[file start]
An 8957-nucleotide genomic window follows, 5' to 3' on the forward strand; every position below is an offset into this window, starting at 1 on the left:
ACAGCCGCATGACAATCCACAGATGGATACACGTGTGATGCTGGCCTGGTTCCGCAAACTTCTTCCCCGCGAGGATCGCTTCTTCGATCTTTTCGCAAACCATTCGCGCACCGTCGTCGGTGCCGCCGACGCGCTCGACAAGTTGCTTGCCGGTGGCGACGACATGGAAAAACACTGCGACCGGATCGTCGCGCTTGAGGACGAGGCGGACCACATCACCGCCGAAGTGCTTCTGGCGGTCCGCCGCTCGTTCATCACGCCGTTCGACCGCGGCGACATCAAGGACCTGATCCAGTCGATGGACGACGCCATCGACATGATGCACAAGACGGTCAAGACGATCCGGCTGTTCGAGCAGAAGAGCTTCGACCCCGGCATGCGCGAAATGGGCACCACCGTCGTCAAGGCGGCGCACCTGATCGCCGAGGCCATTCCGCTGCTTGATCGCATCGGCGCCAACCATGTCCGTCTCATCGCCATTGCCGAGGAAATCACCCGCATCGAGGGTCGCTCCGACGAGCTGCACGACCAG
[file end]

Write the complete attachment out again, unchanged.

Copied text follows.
An 8957-nucleotide genomic window follows, 5' to 3' on the forward strand; every position below is an offset into this window, starting at 1 on the left:
ACAGCCGCATGACAATCCACAGATGGATACACGTGTGATGCTGGCCTGGTTCCGCAAACTTCTTCCCCGCGAGGATCGCTTCTTCGATCTTTTCGCAAACCATTCGCGCACCGTCGTCGGTGCCGCCGACGCGCTCGACAAGTTGCTTGCCGGTGGCGACGACATGGAAAAACACTGCGACCGGATCGTCGCGCTTGAGGACGAGGCGGACCACATCACCGCCGAAGTGCTTCTGGCGGTCCGCCGCTCGTTCATCACGCCGTTCGACCGCGGCGACATCAAGGACCTGATCCAGTCGATGGACGACGCCATCGACATGATGCACAAGACGGTCAAGACGATCCGGCTGTTCGAGCAGAAGAGCTTCGACCCCGGCATGCGCGAAATGGGCACCACCGTCGTCAAGGCGGCGCACCTGATCGCCGAGGCCATTCCGCTGCTTGATCGCATCGGCGCCAACCATGTCCGTCTCATCGCCATTGCCGAGGAAATCACCCGCATCGAGGGTCGCTCCGACGAGCTGCACGACCAG